It has become quite clear that we seriously underestimated the fanbase Baseketball brings to the table. It’s been a few years but the last time I saw Baseketball I was underwhelmed; it doesn’t hold up so well. This should be an easy win for Hoosiers, often referenced as the greatest sports movie of all-time, but it turns out Baseketball fans travel well and this will be a barn burner.

(#2) Blue Chips vs (#3) Glory Road
In the first round, Blue Chips got a run for its money from Cinderella-darling Like Mike because I guess some people just want to watch the world burn. Like Mike is TERRIBLE. But I also think this struggle indicates the weakness of Blue Chips and Glory Road is primed for an upset.

(#1) He Got Game vs (#4) Above the Rim

Tupac versus Denzel. This is what the Tournament is all about! He Got Game breezed through the first round though an inordinate number of people voted for Celtic Pride (ironically, I assume). Above the Rim had some competition from The Pistol but pulled away in the second half. This could be an interesting matchup but Vegas has strong faith in Jesus (Shuttlesworth).

(#2) Space Jam vs (#6) Air Bud
Millennials can’t be happy with this matchup this early in the Tournament. Both of these movies are darlings of the youth culture but as we know, only one can survive and advance. Michael Jordan once defeated a group of super powered, intergalactic Monstars so in my mind, his legacy takes a huge hit if he can’t beat a golden retriever.

(#1) White Men Can’t Jump vs (#4) Eddie

White Men received the highest overall number of votes in round one. This means three things: One, obviously, this is an incredibly strong contender. Two, Thunderstruck is a terrible movie (duh). Three, more people voted for Juwanna Mann than Thunderstruck which is probably enough to get us all put on a government watch list. Eddie showed up and handled its business against Forget Paris but I think it’s in for a long day this time around.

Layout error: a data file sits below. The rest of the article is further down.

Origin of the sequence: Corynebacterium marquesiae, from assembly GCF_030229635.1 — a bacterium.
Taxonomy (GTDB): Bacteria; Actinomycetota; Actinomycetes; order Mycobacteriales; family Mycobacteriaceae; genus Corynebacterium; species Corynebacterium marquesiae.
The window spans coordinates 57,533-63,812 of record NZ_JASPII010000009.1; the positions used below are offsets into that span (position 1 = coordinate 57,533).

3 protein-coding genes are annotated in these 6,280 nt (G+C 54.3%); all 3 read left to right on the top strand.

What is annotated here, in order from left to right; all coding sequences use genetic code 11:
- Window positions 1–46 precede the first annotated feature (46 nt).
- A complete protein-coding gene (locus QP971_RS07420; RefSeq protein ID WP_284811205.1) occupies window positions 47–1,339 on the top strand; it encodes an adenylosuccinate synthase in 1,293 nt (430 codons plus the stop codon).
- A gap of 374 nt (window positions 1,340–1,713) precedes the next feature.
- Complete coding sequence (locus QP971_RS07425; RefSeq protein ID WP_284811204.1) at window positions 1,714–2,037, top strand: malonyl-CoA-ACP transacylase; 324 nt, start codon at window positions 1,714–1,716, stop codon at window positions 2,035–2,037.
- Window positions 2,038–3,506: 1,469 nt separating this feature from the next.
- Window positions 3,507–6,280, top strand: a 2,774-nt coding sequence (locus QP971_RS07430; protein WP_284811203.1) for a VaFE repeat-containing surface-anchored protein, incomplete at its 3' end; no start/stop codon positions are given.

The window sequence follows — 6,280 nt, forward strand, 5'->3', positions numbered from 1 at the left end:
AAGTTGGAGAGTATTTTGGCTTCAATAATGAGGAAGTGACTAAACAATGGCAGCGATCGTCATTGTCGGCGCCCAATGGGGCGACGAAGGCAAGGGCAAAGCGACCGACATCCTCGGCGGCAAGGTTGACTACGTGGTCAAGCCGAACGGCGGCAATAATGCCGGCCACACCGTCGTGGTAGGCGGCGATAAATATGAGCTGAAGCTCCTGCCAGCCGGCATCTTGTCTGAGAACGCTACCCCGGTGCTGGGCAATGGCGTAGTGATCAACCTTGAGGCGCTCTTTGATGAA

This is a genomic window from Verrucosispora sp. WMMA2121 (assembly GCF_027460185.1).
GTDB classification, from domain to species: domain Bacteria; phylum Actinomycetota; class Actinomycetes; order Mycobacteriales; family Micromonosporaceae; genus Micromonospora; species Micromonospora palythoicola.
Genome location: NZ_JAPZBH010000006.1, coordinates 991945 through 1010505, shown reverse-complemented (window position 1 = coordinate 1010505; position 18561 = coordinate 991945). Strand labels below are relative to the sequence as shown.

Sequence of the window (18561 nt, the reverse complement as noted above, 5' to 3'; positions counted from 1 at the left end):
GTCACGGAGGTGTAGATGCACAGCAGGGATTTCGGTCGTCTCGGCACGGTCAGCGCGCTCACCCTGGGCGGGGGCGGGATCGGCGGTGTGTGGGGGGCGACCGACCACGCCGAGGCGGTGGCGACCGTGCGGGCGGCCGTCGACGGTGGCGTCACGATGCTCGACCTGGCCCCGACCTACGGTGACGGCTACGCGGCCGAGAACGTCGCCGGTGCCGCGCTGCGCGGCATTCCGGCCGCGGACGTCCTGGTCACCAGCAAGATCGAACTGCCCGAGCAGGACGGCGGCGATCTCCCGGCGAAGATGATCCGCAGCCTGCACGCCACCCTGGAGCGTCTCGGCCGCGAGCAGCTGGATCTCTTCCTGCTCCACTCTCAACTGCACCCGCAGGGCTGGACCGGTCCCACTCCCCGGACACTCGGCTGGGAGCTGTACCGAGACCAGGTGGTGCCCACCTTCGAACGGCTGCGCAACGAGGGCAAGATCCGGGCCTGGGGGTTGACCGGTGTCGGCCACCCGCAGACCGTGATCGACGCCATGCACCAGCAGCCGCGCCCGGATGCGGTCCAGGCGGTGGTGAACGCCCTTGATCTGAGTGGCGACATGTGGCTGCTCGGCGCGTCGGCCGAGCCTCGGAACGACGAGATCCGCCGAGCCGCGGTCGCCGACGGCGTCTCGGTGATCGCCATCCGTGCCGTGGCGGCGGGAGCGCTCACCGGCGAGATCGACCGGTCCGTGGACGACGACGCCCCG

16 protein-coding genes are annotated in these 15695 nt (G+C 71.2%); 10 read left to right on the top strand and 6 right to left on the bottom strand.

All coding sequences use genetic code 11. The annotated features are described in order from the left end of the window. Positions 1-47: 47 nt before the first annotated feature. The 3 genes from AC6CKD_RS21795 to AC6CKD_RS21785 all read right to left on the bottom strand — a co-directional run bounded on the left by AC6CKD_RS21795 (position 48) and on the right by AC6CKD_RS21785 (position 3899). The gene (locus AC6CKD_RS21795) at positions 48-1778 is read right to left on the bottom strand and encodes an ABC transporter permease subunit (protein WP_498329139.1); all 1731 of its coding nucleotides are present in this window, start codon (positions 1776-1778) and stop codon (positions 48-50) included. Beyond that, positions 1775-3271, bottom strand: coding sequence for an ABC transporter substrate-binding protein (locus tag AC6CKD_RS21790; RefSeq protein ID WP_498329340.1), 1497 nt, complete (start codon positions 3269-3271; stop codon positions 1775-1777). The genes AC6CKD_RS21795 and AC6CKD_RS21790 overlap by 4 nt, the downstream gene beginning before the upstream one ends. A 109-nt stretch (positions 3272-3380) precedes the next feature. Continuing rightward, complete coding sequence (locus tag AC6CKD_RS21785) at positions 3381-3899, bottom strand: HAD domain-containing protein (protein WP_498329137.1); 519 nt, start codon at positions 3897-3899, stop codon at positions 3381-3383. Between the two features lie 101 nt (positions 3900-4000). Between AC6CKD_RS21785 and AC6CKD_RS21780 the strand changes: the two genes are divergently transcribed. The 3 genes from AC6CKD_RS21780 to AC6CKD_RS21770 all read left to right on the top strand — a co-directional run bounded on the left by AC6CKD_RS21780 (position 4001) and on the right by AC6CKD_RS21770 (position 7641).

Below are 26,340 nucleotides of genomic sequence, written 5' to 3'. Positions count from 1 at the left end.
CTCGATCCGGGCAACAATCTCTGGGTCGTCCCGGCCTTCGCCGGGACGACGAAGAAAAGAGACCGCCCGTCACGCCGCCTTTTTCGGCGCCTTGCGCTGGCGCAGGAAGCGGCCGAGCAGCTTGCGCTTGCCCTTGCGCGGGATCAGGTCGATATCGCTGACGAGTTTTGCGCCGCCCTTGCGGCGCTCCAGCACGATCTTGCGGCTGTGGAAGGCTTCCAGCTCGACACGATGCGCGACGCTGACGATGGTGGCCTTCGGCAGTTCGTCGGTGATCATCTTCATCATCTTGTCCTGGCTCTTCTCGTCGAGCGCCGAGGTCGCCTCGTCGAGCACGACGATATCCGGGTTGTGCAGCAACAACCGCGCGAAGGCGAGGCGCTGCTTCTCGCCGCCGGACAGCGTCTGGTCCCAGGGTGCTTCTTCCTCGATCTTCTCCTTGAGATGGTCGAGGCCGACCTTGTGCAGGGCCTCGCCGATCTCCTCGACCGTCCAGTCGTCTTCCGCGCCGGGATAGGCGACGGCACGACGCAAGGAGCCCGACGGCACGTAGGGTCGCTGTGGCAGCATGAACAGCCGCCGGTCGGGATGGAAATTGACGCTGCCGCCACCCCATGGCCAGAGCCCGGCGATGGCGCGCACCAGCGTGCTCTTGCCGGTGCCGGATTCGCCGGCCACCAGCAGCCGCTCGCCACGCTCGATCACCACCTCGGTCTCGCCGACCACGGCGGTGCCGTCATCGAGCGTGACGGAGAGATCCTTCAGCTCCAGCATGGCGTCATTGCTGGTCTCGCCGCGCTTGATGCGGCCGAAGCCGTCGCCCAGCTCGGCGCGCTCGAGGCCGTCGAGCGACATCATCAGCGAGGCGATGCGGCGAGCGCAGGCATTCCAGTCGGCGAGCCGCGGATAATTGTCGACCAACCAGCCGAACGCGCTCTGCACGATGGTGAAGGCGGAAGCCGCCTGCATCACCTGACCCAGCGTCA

(#3) Nowitzki: The Perfect Shot vs (#7) Semi-Pro
You guys. I love you all, you know that? Not only did Nowitzki win a sneaky-tough matchup with Sonicsgate, our German hero SOARED through, finishing as one of the five highest rated films in the first round. I like to think this is partly due to the strength of the film and partly because you all know how much we love Dirk and you want us to be happy. Well, I’m going to call on this good will again. We cannot let Semi-Pro win. This would be simply unacceptable. As incentive, please keep in mind that Richard has promised to allow you the listener to pick which film for which he will do a solo podcast episode if Nowitzki makes it through to the next round. So. I think that’s something we all need. Make it happen.

(#1) Hoop Dreams vs (#5) The 6th Man

In hindsight, Hoop Dreams was the “weakest” of the 1-seeds and should’ve been in a tougher bracket (apologies to both He Got Game and Space Jam). The 6th Man has a bigger fanbase than expected and I’m concerned, as a Hoop Dreams fan, that it’s about to steamroll on to the next round. (Regardless of which movie wins, you should make time to see Hoop Dreams if you haven’t already. It’s important, although it doesn’t involve even one basketball-playing ghost.)

(#2) Teen Wolf vs (#3) Coach Carter
Both of these movies absolutely demolished their first-round competitors and as such, this has become perhaps the most interesting matchup of the day. Coach Carter is probably the better movie but again, Teen Wolf has Michael J. Fox…and a teen wolf. My brain says Coach Carter but my heart says Teen Wolf.